The thoughts and opinions reflected in my posts are not necessarily those of The Burning Wheel. If I am not quoting exact text and giving you a page for reference, please add "I BELIEVE" to the beginning of every single sentence I ever write ever.

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    Verrain and Kublai give some good advice. I'm going to contradict Kublai's advice about the Fate mine Belief, though; I think they can work perfectly fine as Beliefs (though you'll never want to have more than one). They serve well to give your character direction in a wide range of situations ( Beliefs like "Those most opposed to us are most deserving of mercy" can be challenged in most any situation, for example), but in exchange, they give you less reward than a regular Belief which will only be challenged in specific situations. Furthermore, the Belief can always be modified to relate to a specific situation, when such an opportunity arises. You're rarely going to be able to address all players' goal-based beliefs in a single session, and having a Fate mine Belief will mean that players are less likely to go through a session without having a Belief challenged.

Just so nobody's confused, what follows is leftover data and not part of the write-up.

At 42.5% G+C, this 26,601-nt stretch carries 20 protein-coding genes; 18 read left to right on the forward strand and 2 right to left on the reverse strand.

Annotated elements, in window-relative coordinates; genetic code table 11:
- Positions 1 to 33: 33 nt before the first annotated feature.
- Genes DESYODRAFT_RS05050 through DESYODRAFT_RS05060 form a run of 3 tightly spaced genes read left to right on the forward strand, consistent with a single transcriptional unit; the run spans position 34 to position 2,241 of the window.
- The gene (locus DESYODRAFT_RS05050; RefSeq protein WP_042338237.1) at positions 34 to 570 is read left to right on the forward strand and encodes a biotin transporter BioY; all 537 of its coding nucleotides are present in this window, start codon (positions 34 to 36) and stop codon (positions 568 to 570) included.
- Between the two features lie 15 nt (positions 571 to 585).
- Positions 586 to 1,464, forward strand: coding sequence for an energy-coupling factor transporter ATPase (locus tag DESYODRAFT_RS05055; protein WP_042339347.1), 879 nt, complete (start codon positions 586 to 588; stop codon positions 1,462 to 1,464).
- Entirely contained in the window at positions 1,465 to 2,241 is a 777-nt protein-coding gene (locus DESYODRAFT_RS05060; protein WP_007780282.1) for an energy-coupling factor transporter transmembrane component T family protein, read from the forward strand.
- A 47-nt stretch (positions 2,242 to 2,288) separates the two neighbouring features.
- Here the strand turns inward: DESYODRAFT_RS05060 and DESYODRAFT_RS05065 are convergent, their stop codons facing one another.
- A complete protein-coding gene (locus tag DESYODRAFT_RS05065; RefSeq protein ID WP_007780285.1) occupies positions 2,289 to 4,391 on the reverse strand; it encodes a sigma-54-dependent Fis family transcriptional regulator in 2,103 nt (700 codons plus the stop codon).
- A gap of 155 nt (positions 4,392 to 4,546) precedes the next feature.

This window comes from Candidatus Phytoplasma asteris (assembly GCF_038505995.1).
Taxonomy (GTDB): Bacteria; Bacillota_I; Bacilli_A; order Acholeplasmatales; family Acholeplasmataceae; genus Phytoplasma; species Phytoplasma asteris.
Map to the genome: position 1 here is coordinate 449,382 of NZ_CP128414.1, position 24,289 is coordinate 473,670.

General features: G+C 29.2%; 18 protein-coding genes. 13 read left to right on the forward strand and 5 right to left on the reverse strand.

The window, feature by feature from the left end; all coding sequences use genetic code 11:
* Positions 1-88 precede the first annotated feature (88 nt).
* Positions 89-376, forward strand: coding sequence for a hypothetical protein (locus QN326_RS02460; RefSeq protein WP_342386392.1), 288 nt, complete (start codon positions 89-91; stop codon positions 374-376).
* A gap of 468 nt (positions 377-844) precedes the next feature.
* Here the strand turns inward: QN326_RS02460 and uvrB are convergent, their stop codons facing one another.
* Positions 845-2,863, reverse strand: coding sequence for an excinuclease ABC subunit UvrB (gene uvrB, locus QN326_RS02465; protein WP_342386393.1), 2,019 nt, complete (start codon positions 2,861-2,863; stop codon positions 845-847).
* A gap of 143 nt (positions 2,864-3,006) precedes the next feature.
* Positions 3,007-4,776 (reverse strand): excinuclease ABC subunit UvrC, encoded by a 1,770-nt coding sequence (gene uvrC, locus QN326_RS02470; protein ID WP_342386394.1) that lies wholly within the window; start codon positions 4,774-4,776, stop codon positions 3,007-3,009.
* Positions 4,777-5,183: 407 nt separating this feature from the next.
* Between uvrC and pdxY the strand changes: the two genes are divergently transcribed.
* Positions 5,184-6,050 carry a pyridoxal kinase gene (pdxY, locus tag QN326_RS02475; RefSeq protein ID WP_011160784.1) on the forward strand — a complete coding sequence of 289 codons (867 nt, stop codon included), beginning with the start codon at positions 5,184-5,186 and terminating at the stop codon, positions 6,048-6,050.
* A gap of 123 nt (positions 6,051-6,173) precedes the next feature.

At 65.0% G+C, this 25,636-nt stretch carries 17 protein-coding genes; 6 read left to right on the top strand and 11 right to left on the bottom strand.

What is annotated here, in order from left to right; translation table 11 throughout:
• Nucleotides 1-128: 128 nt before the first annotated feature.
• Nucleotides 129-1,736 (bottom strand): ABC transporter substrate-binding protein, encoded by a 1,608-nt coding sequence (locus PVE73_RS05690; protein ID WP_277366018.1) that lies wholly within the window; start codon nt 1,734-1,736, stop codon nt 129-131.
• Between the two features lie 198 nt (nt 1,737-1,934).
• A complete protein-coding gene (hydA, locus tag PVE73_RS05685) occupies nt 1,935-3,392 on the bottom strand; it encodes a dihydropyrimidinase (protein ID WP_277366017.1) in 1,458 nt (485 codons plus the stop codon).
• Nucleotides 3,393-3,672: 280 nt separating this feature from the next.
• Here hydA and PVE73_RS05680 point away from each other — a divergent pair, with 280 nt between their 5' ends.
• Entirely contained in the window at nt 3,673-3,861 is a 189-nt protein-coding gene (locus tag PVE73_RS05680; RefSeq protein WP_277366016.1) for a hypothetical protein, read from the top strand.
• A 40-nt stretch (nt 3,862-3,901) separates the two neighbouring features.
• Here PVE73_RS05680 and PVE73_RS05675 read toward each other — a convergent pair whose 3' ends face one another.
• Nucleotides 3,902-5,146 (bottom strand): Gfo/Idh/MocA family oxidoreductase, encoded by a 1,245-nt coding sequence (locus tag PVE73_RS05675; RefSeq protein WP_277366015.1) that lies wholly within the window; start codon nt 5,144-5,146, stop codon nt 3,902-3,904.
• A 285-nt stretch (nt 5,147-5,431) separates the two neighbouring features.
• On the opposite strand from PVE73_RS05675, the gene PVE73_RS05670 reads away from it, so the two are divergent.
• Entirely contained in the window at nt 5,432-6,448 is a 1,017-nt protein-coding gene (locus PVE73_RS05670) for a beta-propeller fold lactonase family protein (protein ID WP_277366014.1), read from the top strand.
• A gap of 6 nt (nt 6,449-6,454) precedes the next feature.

That said, I agree with Verrain that that belief in particular would be better worded as an instinct: "Never fight fair". It's a bit large in scope for an Instinct, and might work better if pared down a little (e.g., "always through the first punch," "always fight dirty [FoRK in Brawl]", etc.), but it would also work fine as is, so long as the player has a good idea what their character means by "never fight fair".
    -Matthias

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    You've already gotten some great advice on making these beliefs more concrete and actionable. All of the plaeyers seem to be hesitant to commit themselves. I would ask them to take stands. Also weave them together.

    P3 has two beliefs that basically say the same thing, "P2 would make a crappy wife. I'm going to find him someone better." That's Fantastic! Make the player committ to that, rather than spending forever trying to determine whether she's suitable. That gives P2 the opportunity to push against that belief right away. Also, maybe she's already found someone better. Who is it?